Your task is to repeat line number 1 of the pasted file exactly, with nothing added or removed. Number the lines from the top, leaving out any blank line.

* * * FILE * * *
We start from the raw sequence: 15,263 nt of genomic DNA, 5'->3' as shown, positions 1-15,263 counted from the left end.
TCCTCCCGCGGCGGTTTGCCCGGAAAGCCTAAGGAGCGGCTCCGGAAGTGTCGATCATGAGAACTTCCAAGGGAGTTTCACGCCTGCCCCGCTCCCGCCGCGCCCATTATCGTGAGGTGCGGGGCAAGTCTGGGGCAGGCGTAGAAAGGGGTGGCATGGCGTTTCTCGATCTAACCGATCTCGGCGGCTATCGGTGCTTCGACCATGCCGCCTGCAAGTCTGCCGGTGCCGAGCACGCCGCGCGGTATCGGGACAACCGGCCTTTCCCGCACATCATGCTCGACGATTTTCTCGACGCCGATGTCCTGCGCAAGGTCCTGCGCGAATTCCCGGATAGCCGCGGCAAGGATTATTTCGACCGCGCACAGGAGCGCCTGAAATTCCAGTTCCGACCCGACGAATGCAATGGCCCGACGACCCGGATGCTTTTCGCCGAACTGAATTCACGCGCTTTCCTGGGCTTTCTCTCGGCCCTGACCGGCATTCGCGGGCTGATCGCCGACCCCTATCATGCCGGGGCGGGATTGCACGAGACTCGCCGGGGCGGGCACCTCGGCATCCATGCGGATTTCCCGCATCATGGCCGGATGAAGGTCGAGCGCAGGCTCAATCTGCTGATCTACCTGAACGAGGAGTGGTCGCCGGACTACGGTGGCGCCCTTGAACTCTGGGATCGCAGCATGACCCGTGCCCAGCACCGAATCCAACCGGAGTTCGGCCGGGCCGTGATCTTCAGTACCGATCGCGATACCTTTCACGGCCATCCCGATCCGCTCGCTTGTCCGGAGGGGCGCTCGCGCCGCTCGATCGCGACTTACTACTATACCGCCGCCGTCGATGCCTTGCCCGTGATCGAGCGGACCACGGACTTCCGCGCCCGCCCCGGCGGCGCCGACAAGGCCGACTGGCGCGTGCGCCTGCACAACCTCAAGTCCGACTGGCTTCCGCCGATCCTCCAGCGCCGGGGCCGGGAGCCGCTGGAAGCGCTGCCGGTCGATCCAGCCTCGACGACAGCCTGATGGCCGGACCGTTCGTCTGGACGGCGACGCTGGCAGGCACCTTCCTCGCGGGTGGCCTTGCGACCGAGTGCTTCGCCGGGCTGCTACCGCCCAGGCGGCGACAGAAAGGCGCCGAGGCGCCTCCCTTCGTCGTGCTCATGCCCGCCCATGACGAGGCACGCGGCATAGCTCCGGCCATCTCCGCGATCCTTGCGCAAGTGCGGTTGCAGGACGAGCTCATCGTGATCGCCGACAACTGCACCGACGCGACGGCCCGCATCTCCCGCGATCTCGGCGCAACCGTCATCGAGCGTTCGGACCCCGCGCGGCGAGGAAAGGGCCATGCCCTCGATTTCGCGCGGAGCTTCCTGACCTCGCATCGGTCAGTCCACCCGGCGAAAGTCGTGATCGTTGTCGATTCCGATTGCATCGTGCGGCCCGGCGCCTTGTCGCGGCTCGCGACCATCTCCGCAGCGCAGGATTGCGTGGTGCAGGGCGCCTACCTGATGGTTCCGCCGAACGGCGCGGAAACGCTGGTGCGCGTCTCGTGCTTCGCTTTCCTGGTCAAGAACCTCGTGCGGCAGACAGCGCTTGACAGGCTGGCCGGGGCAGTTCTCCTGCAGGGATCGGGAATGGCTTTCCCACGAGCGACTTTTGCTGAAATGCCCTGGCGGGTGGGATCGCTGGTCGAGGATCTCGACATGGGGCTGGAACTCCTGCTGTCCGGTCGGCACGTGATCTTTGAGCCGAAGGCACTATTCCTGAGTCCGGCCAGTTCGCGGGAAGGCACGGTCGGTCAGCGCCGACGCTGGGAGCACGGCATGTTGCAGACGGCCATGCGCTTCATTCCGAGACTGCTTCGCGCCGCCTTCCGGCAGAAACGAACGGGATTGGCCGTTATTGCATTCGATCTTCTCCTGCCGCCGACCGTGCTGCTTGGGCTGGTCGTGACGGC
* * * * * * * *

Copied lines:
We start from the raw sequence: 15,263 nt of genomic DNA, 5'->3' as shown, positions 1-15,263 counted from the left end.